CTV News reports that a new European study has found that exposure to excessive traffic noise is linked to a higher risk of heart disease. What makes this study particularly interesting, is that “[a]lthough air pollution has already been linked to an increased risk of heart disease, stroke, asthma, and risk of death, and noise pollution linked to raised blood pressure, disturbed sleep, and an increase in stress hormones, until now little research has been carried out on the effects of noise pollution and air pollution — which are often found together — on health.”

For purposes of the study, “noise pollution” was defined as “noise louder than conversation level — around 60 decibels (dB).”  To determine the effect of noise pollution on health, “the researchers tested the participants’ blood for a range of biological markers that could indicate heart disease…and blood sugar levels, which are linked to heart disease, diabetes and stroke at higher levels.” After taking into account lifestyle factors (age, sex, smoking habits, etc.), the researchers found “an increase of just 5dB in noise levels was linked to 0.3% higher blood sugar levels than those living in quieter neighborhoods.”

But the bad news about noise pollution doesn’t end there. The researchers “also believe noise could be increasing the risk of heart disease by causing long-term psychological stress due to lack of sleep and an increase in the production of stress hormones.”

The results should not be entirely surprising. Anna Hansell, one of the authors of the new study, was the lead author on a study linking noise to adverse health effects in BMJ in 2013, and a senior author on another study  linking road traffic noise and cardiovascular morbidity, in 2015.

Additional studies will follow, as the researchers intend to continue their efforts “to add to the limited body of research in this area.”

 

Is a better sounding subway possible?

Photo credit: Quiet City Maps

Stephen Nessen, WNYC, writes about the Second Avenue subway in New York City and the efforts that were made to improve the sound in its stations. He introduces us to Joe Solway of the international engineering firm ARUP, which designed the new Second Avenue stations.  Solway spent 15 years working on the subway, “figuring out how to eliminate squealing wheels and loud distorted announcements.” He lists the measures taken to make the experience as good as it could be given that “[t]he new system had to work with the existing system.” Among other things, Solway said that they redesigned the way the rails are fastened to the ground, encasing them in rubber that mitigates vibration, used better booths and cables and high quality speakers, and installed sound absorbing panels on the walls and ceiling.

So, did it work? Commuter Rafael Colon thought so. “It’s very quiet, like unusually quiet, not like when you take the number 6 train,” he said.

Click below to hear Nessen’s interview of Solway:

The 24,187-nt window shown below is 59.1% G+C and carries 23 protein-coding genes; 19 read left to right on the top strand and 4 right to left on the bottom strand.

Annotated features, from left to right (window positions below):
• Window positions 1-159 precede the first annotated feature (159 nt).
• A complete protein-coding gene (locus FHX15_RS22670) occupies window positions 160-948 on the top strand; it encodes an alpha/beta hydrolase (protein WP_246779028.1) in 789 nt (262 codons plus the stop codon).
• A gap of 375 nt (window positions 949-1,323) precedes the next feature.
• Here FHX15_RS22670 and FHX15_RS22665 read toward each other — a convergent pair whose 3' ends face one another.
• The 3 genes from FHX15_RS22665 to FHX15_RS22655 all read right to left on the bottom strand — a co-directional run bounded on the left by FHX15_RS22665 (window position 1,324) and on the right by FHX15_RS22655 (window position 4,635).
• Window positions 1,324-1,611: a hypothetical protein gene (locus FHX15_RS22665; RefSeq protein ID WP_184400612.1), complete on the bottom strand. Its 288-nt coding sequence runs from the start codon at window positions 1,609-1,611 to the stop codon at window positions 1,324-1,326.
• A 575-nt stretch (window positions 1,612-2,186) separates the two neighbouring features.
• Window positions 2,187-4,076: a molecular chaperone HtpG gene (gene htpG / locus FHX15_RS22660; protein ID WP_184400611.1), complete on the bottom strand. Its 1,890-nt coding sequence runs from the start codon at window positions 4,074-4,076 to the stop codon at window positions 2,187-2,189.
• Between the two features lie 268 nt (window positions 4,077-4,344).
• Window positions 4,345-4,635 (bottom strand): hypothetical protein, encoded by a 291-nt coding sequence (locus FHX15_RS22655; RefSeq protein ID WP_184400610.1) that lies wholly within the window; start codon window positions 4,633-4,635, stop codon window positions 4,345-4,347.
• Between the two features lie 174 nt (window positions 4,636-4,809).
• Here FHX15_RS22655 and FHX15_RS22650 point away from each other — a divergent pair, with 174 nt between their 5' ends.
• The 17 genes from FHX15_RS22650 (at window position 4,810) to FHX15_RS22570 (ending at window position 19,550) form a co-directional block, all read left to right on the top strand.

Finding it hard to escape noise? This could be why:

In “A Map of Noisy America,” CityLab writes about the U.S. Department of Transportation’s Bureau of Transportation Statistics’ (BTS) new National Transportation Noise Map, which shows that “more than 97 percent of the U.S. population has the potential to be exposed to noise from aviation and Interstate highways at levels below 50 decibels or roughly comparable to the noise level of a humming refrigerator.”  The map also reveals that “[l]ess than one-tenth of a percent of the population could potentially experience noise levels of 80 decibels or more.” So that’s not bad, right? Well, yes and no.

CityLab notes that “noise doesn’t have to be particularly penetrating to be a public health menace,” adding that the World Health Organization “set a benchmark of recommended exposure to night sounds for Europeans” at 40 decibels.  Why so low?  Because studies have shown that sleep schedules are interrupted by noise over 42 decibels, “[e]xposure to road noise above 50 decibels (comparable to a quiet office) has been associated with higher risks of heart attack,” and noise has been linked to obesity and other maladies.

So check out the map and see how your community fares, but keep in mind that this map only looks at aviation and highway noise.  Next up?  The BTS states that “future versions of the National Transportation Noise Map are envisioned to include additional transportation noise sources, such as rail and maritime.”  We’ll keep you posted.

Can Subway Noise Damage Your Hearing?

Photo credit: Quiet City Maps

Sadly, the short answer is yes. And the longer answer is that some subway stations are more dangerous to your hearing than others.  Anil Lalwani, MD, an otolaryngologist at Columbia University Medical Center and NewYork-Presbyterian Hospital, and his colleagues prepared a study that examined whether subway station design influenced noise levels. Dr. Lalwani and his team went to twenty stations in Manhattan and discovered “that the noisiest platforms shared one thing in common: curved tracks.”  Click the link above to view Dr. Lalwani’s video about this study, its conclusion, and to hear Dr. Lalwani’s recommendations about “what we can do to reduce the risk of long-term hearing damage from subway noise exposure.”